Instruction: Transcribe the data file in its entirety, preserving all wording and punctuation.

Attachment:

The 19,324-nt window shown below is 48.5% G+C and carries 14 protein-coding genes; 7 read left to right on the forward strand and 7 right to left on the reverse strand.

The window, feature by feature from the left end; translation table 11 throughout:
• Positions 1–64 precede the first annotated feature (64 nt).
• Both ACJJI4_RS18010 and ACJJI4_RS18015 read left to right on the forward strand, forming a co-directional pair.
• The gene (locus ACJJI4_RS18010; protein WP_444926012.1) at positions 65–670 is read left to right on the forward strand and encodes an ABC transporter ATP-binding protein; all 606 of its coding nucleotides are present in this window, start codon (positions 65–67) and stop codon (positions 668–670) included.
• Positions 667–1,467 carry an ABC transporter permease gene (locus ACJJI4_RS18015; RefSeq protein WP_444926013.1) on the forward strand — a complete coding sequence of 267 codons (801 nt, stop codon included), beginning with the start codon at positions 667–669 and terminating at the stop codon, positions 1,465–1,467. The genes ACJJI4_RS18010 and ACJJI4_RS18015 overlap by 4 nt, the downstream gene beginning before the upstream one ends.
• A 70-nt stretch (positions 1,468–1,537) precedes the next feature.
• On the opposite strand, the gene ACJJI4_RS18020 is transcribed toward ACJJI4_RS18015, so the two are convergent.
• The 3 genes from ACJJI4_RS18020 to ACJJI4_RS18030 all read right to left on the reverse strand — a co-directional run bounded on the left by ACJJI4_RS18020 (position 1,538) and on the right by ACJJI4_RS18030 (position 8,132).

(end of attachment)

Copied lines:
The 19,324-nt window shown below is 48.5% G+C and carries 14 protein-coding genes; 7 read left to right on the forward strand and 7 right to left on the reverse strand.

The window, feature by feature from the left end; translation table 11 throughout:
• Positions 1–64 precede the first annotated feature (64 nt).
• Both ACJJI4_RS18010 and ACJJI4_RS18015 read left to right on the forward strand, forming a co-directional pair.
• The gene (locus ACJJI4_RS18010; protein WP_444926012.1) at positions 65–670 is read left to right on the forward strand and encodes an ABC transporter ATP-binding protein; all 606 of its coding nucleotides are present in this window, start codon (positions 65–67) and stop codon (positions 668–670) included.
• Positions 667–1,467 carry an ABC transporter permease gene (locus ACJJI4_RS18015; RefSeq protein WP_444926013.1) on the forward strand — a complete coding sequence of 267 codons (801 nt, stop codon included), beginning with the start codon at positions 667–669 and terminating at the stop codon, positions 1,465–1,467. The genes ACJJI4_RS18010 and ACJJI4_RS18015 overlap by 4 nt, the downstream gene beginning before the upstream one ends.
• A 70-nt stretch (positions 1,468–1,537) precedes the next feature.
• On the opposite strand, the gene ACJJI4_RS18020 is transcribed toward ACJJI4_RS18015, so the two are convergent.
• The 3 genes from ACJJI4_RS18020 to ACJJI4_RS18030 all read right to left on the reverse strand — a co-directional run bounded on the left by ACJJI4_RS18020 (position 1,538) and on the right by ACJJI4_RS18030 (position 8,132).